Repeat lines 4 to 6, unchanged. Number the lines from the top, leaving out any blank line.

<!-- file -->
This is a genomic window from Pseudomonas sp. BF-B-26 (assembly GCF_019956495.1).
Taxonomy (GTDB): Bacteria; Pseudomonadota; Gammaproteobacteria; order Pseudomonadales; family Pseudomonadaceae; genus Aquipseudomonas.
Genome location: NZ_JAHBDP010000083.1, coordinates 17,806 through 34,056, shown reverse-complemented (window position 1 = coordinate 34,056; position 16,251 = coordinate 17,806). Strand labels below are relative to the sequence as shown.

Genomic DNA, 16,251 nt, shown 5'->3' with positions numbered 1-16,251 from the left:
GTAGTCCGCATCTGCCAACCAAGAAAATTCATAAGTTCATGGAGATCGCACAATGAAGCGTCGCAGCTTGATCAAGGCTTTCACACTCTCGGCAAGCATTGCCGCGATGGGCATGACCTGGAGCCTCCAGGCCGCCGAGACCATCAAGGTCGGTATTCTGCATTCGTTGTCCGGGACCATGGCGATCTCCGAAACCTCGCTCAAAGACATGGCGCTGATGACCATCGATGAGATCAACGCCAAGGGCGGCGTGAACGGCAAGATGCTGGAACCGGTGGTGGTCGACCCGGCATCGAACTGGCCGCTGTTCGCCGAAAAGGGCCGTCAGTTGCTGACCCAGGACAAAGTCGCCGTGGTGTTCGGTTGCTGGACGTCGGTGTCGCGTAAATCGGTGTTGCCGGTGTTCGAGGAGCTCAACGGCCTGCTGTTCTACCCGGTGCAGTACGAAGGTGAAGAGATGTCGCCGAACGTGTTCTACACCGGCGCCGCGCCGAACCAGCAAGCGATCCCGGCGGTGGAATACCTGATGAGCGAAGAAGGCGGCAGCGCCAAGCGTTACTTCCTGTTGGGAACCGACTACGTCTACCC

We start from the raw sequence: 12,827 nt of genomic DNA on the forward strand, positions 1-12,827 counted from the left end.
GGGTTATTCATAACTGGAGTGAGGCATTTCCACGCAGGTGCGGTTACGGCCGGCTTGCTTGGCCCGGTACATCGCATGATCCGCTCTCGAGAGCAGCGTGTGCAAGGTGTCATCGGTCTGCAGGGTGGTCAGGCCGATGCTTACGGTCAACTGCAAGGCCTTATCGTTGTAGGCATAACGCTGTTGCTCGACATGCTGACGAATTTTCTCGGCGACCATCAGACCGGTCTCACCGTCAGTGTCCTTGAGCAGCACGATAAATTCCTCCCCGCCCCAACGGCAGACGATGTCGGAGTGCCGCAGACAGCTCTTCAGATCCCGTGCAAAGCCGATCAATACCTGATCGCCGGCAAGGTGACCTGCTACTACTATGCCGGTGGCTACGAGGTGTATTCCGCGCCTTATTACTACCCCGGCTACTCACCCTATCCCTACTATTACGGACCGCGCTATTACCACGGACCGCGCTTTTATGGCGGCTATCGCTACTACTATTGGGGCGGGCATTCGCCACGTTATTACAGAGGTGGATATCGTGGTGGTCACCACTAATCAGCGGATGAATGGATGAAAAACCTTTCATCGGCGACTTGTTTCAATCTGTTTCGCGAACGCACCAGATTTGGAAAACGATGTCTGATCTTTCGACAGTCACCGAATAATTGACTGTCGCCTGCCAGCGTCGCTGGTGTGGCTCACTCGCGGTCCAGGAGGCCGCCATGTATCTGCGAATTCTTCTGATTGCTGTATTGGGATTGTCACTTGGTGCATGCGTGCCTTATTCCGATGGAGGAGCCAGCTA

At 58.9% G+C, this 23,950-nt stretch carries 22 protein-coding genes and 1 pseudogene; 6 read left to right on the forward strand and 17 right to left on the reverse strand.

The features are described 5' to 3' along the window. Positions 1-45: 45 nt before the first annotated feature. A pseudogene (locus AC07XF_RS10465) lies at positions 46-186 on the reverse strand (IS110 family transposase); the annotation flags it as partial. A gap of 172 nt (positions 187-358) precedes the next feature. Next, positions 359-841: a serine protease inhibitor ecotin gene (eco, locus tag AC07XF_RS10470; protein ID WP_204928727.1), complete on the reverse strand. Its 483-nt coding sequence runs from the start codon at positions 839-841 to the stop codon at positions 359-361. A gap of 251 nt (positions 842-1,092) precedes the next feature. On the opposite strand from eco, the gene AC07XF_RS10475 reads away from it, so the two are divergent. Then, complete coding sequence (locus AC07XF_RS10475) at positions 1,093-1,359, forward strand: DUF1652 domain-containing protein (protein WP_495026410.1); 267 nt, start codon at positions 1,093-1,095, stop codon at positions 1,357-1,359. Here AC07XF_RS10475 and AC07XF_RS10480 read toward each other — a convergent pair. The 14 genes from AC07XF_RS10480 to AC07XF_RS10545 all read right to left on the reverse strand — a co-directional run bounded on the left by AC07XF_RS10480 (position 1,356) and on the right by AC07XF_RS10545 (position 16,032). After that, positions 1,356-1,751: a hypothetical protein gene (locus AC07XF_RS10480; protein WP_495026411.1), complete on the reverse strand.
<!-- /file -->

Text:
Genomic DNA, 16,251 nt, shown 5'->3' with positions numbered 1-16,251 from the left:
GTAGTCCGCATCTGCCAACCAAGAAAATTCATAAGTTCATGGAGATCGCACAATGAAGCGTCGCAGCTTGATCAAGGCTTTCACACTCTCGGCAAGCATTGCCGCGATGGGCATGACCTGGAGCCTCCAGGCCGCCGAGACCATCAAGGTCGGTATTCTGCATTCGTTGTCCGGGACCATGGCGATCTCCGAAACCTCGCTCAAAGACATGGCGCTGATGACCATCGATGAGATCAACGCCAAGGGCGGCGTGAACGGCAAGATGCTGGAACCGGTGGTGGTCGACCCGGCATCGAACTGGCCGCTGTTCGCCGAAAAGGGCCGTCAGTTGCTGACCCAGGACAAAGTCGCCGTGGTGTTCGGTTGCTGGACGTCGGTGTCGCGTAAATCGGTGTTGCCGGTGTTCGAGGAGCTCAACGGCCTGCTGTTCTACCCGGTGCAGTACGAAGGTGAAGAGATGTCGCCGAACGTGTTCTACACCGGCGCCGCGCCGAACCAGCAAGCGATCCCGGCGGTGGAATACCTGATGAGCGAAGAAGGCGGCAGCGCCAAGCGTTACTTCCTGTTGGGAACCGACTACGTCTACCC

We start from the raw sequence: 12,827 nt of genomic DNA on the forward strand, positions 1-12,827 counted from the left end.